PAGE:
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New Age music

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New Age music

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New Age music, sometimes referred to as space music, is a vaguely defined style of music that is generally quite melodic and often primarily instrumental. Defining certain groups or albums as New Age can be a source of contention among fans, since the borders of this genre are not well defined. Partly due to some artists' affiliation with New Age beliefs, many other artists and bands have specifically stated that they do not consider their own music to be New Age.

A large percentage of music described as New Age music is electronic and instrumental, frequently relying on sustained pads or long sequencer-based runs. Very long songs, up to 20 minutes and more, are not uncommon. Vocal arrangements and usage of acoustic instruments is less common (in many cases, high-quality samples are used instead of the latter). Recordings of naturally occurring sounds are sometimes used as an introduction to a track or throughout the piece. Said features also apply to many sub-genres of ambient music as well, and there is no boundary defined between ambient music and New Age music.



There are three major groups of fans with different beliefs as to what New Age music is and which artists should be classified as New Age artists. The three points of view are:

  • that New Age music is a branch of electronic music that includes melodic, non-dance pieces with miscellaneous kinds of arrangements (as opposed to typical dance styles such as techno and its sub-genres, experimental electronic music that can be non-melodic, noise music, several sub-genres of ambient music, etc). According to this point of view, artists and bands like Michael Cretu's Enigma, Enya, Loreena McKennitt, Jean-Michel Jarre, Kitaro, Popol Vuh, Klaus Schulze, Suzanne Ciani, Tangerine Dream, Vangelis and Yanni all belong to the New Age category. This somewhat problematic for two reasons: first, artists like Enya, Vangelis and Tangerine Dream's Edgar Froese stated that they do not consider their music to be New Age, some of them perceiving "New Age music" as a genre necessarily connected with the religious movement. Second, music by artists like Tangerine Dream and Vangelis is stylistically very varied, with many albums that cannot be classified as New Age (for instance, Vangelis' output includes musical collages and experimental electronic music), and so it is unclear whether it would be fair to label the artists New Age.
  • that New Age music is a branch of electronic music which appears mostly on the so-called meditation or relaxation CDs, which are frequently seen in New Age bookshops and music stores. Most of this music is calm, melodic and can seem a bit monotonous. Artists include Anugama, Cusco, David Arkenstone, Gandalf, G.E.N.E., Karunesh, Kitaro, Software and Space. This definition's accuracy can be questioned, since virtually all the artists mentioned above have numerous pieces that are stylistically reminiscent of meditation CDs.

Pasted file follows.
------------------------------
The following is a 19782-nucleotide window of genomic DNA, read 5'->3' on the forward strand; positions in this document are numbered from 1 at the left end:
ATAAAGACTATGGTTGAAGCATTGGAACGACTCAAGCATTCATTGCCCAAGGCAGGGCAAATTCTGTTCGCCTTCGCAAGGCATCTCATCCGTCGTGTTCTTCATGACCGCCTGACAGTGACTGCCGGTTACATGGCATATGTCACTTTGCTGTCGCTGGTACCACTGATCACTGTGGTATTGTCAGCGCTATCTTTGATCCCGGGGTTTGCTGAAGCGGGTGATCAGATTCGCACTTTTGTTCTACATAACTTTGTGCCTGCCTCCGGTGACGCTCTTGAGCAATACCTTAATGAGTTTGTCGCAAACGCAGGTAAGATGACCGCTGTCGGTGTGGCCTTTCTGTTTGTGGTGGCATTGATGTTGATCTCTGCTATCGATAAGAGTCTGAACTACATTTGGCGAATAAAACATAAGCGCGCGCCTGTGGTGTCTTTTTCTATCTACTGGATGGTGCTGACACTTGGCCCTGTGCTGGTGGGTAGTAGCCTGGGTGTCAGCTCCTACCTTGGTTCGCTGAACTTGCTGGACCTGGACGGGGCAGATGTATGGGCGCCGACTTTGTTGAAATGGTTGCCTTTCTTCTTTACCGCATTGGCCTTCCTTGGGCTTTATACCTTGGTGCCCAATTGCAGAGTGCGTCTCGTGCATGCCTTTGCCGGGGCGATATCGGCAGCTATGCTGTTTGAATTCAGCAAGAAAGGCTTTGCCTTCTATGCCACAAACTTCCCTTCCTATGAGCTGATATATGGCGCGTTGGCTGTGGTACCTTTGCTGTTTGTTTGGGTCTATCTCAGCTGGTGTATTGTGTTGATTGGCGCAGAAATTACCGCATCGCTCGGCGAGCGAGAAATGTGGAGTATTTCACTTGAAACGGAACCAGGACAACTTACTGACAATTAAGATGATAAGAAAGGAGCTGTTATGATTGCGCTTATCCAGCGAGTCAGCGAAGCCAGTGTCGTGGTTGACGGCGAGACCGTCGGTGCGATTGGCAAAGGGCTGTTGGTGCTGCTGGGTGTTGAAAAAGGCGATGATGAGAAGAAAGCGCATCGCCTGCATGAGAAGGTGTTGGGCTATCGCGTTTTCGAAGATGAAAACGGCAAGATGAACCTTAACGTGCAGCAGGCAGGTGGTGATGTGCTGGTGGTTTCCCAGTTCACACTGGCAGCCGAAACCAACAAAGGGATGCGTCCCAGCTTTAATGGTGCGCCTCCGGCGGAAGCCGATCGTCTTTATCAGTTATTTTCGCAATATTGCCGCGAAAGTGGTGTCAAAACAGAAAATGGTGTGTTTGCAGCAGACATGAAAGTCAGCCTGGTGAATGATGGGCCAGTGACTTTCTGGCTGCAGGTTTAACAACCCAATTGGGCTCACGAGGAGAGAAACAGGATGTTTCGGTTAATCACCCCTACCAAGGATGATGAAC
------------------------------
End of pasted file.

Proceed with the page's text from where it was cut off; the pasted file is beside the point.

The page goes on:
• that New Age music is electronic music that is melodic, soothing and relatively simple sound-wise, with wide pads, gentle melodies and long tracks. This definition is also not accurate. However, since many artists confine themselves to creating only this specific kind of music, it is widely used. According to it, some Vangelis and Tangerine Dream albums can be called New Age music, but the artists can't be called New Age since their output is very varied. Similarly, Suzanne Ciani's music is New Age, but Klaus Schulze's and Enya's is probably not, because both have a very distinct style, different from generic melodic, soothing electronic music.

Influences and themes

Obvious influences are early electronic music, classical music, ambient music pioneers like Brian Eno and Popol Vuh, ethnic music, world music and artists such as Klaus Schulze, prog-rock and Krautrock.

The minimalism of Terry Riley and Steve Reich (Indian influenced in the former case) can also be cited as an influence, along with artists like Tony Conrad, LaMonte Young who utilized drones since the early 1960s. Connected to the creation of New Age music is the resurgence of interest in Gregorian Chant during the second half of the 20th century.

Popular themes in New Age music include Space and the Cosmos, Environment and Nature, Wellness in being, Harmony with one's self and the world, Dreams or Dreaming and Journeys of the mind or spirit. G.E.N.E. produced a string of albums that described, musically, places like Pacific and Mediterranean islands, and a special CD with recordings of sounds of different oceans. The band Software has several albums that specifically state the electronic aspect of music, such as Chip Meditation, Electronic Universe (both in two parts) and Digital Dance. Titles of New Age songs are frequently descriptive: examples include Principles of Lust (Enigma), Purple Dawn (Anugama), Shepherd Moons (Enya), Straight' a Way To Orion (Kitaro), The Quiet Self (Gregorian).

See also

External links

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Music Sound, v. 2.0, by MultiMedia

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